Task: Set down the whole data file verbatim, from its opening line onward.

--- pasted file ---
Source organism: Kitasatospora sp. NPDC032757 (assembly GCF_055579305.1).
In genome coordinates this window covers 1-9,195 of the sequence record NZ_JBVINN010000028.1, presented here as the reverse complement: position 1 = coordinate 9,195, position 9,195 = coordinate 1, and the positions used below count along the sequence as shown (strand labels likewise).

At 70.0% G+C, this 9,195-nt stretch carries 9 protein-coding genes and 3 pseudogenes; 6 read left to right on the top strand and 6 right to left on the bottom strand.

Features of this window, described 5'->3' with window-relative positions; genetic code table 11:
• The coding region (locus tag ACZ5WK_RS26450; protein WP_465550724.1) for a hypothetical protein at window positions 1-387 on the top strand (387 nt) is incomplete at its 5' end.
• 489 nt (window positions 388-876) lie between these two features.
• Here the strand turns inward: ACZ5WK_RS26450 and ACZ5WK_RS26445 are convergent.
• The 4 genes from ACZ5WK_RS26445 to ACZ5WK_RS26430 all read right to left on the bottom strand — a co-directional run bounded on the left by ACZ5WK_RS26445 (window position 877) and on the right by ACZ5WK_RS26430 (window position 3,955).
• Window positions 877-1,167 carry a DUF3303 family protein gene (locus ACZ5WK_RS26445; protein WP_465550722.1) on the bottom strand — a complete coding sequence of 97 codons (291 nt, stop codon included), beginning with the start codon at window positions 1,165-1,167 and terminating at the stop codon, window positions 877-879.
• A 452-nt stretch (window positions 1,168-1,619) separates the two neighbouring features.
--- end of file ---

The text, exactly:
Source organism: Kitasatospora sp. NPDC032757 (assembly GCF_055579305.1).
In genome coordinates this window covers 1-9,195 of the sequence record NZ_JBVINN010000028.1, presented here as the reverse complement: position 1 = coordinate 9,195, position 9,195 = coordinate 1, and the positions used below count along the sequence as shown (strand labels likewise).

At 70.0% G+C, this 9,195-nt stretch carries 9 protein-coding genes and 3 pseudogenes; 6 read left to right on the top strand and 6 right to left on the bottom strand.

Features of this window, described 5'->3' with window-relative positions; genetic code table 11:
• The coding region (locus tag ACZ5WK_RS26450; protein WP_465550724.1) for a hypothetical protein at window positions 1-387 on the top strand (387 nt) is incomplete at its 5' end.
• 489 nt (window positions 388-876) lie between these two features.
• Here the strand turns inward: ACZ5WK_RS26450 and ACZ5WK_RS26445 are convergent.
• The 4 genes from ACZ5WK_RS26445 to ACZ5WK_RS26430 all read right to left on the bottom strand — a co-directional run bounded on the left by ACZ5WK_RS26445 (window position 877) and on the right by ACZ5WK_RS26430 (window position 3,955).
• Window positions 877-1,167 carry a DUF3303 family protein gene (locus ACZ5WK_RS26445; protein WP_465550722.1) on the bottom strand — a complete coding sequence of 97 codons (291 nt, stop codon included), beginning with the start codon at window positions 1,165-1,167 and terminating at the stop codon, window positions 877-879.
• A 452-nt stretch (window positions 1,168-1,619) separates the two neighbouring features.